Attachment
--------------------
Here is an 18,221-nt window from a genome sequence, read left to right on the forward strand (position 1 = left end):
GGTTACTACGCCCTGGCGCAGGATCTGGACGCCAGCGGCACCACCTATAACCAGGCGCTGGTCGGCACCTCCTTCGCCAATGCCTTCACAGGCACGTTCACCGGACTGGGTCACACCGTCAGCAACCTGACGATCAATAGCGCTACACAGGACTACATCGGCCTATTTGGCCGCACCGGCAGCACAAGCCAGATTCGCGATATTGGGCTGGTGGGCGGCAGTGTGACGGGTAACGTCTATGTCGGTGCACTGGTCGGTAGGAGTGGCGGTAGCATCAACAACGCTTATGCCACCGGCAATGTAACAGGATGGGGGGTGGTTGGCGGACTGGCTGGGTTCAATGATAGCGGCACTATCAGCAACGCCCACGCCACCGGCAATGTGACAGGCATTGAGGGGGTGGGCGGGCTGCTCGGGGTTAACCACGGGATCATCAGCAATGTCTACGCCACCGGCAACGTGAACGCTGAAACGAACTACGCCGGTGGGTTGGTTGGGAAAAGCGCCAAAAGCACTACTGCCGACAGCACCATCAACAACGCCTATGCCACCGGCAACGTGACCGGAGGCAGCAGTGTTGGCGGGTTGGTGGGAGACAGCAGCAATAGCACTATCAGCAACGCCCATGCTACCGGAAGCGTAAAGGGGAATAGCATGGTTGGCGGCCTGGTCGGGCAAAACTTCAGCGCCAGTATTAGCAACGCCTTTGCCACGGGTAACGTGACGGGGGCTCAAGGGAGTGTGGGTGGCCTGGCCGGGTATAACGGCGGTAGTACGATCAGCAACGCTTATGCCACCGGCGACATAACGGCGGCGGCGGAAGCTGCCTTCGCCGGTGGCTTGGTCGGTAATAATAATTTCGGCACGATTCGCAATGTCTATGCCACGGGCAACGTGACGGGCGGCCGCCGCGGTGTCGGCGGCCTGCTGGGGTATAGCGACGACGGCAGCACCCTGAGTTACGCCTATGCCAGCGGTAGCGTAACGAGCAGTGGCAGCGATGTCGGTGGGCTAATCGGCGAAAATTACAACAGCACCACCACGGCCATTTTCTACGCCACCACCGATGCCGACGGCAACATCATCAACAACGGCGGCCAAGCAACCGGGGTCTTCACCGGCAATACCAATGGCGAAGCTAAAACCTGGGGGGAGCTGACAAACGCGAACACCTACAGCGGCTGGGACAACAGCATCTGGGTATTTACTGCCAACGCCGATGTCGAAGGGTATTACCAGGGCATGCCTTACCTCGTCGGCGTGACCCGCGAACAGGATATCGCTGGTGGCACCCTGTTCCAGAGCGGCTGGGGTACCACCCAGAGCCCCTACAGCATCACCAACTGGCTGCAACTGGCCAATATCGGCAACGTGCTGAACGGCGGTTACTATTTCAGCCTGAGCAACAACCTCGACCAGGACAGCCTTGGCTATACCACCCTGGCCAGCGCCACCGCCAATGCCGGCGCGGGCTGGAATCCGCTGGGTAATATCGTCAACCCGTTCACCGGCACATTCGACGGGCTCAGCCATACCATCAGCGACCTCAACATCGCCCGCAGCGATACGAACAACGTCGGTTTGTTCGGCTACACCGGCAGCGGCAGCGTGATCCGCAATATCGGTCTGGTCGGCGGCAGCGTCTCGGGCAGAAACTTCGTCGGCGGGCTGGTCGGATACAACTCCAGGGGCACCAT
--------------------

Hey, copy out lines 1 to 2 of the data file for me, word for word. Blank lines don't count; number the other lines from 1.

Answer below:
Here is an 18,221-nt window from a genome sequence, read left to right on the forward strand (position 1 = left end):
GGTTACTACGCCCTGGCGCAGGATCTGGACGCCAGCGGCACCACCTATAACCAGGCGCTGGTCGGCACCTCCTTCGCCAATGCCTTCACAGGCACGTTCACCGGACTGGGTCACACCGTCAGCAACCTGACGATCAATAGCGCTACACAGGACTACATCGGCCTATTTGGCCGCACCGGCAGCACAAGCCAGATTCGCGATATTGGGCTGGTGGGCGGCAGTGTGACGGGTAACGTCTATGTCGGTGCACTGGTCGGTAGGAGTGGCGGTAGCATCAACAACGCTTATGCCACCGGCAATGTAACAGGATGGGGGGTGGTTGGCGGACTGGCTGGGTTCAATGATAGCGGCACTATCAGCAACGCCCACGCCACCGGCAATGTGACAGGCATTGAGGGGGTGGGCGGGCTGCTCGGGGTTAACCACGGGATCATCAGCAATGTCTACGCCACCGGCAACGTGAACGCTGAAACGAACTACGCCGGTGGGTTGGTTGGGAAAAGCGCCAAAAGCACTACTGCCGACAGCACCATCAACAACGCCTATGCCACCGGCAACGTGACCGGAGGCAGCAGTGTTGGCGGGTTGGTGGGAGACAGCAGCAATAGCACTATCAGCAACGCCCATGCTACCGGAAGCGTAAAGGGGAATAGCATGGTTGGCGGCCTGGTCGGGCAAAACTTCAGCGCCAGTATTAGCAACGCCTTTGCCACGGGTAACGTGACGGGGGCTCAAGGGAGTGTGGGTGGCCTGGCCGGGTATAACGGCGGTAGTACGATCAGCAACGCTTATGCCACCGGCGACATAACGGCGGCGGCGGAAGCTGCCTTCGCCGGTGGCTTGGTCGGTAATAATAATTTCGGCACGATTCGCAATGTCTATGCCACGGGCAACGTGACGGGCGGCCGCCGCGGTGTCGGCGGCCTGCTGGGGTATAGCGACGACGGCAGCACCCTGAGTTACGCCTATGCCAGCGGTAGCGTAACGAGCAGTGGCAGCGATGTCGGTGGGCTAATCGGCGAAAATTACAACAGCACCACCACGGCCATTTTCTACGCCACCACCGATGCCGACGGCAACATCATCAACAACGGCGGCCAAGCAACCGGGGTCTTCACCGGCAATACCAATGGCGAAGCTAAAACCTGGGGGGAGCTGACAAACGCGAACACCTACAGCGGCTGGGACAACAGCATCTGGGTATTTACTGCCAACGCCGATGTCGAAGGGTATTACCAGGGCATGCCTTACCTCGTCGGCGTGACCCGCGAACAGGATATCGCTGGTGGCACCCTGTTCCAGAGCGGCTGGGGTACCACCCAGAGCCCCTACAGCATCACCAACTGGCTGCAACTGGCCAATATCGGCAACGTGCTGAACGGCGGTTACTATTTCAGCCTGAGCAACAACCTCGACCAGGACAGCCTTGGCTATACCACCCTGGCCAGCGCCACCGCCAATGCCGGCGCGGGCTGGAATCCGCTGGGTAATATCGTCAACCCGTTCACCGGCACATTCGACGGGCTCAGCCATACCATCAGCGACCTCAACATCGCCCGCAGCGATACGAACAACGTCGGTTTGTTCGGCTACACCGGCAGCGGCAGCGTGATCCGCAATATCGGTCTGGTCGGCGGCAGCGTCTCGGGCAGAAACTTCGTCGGCGGGCTGGTCGGATACAACTCCAGGGGCACCAT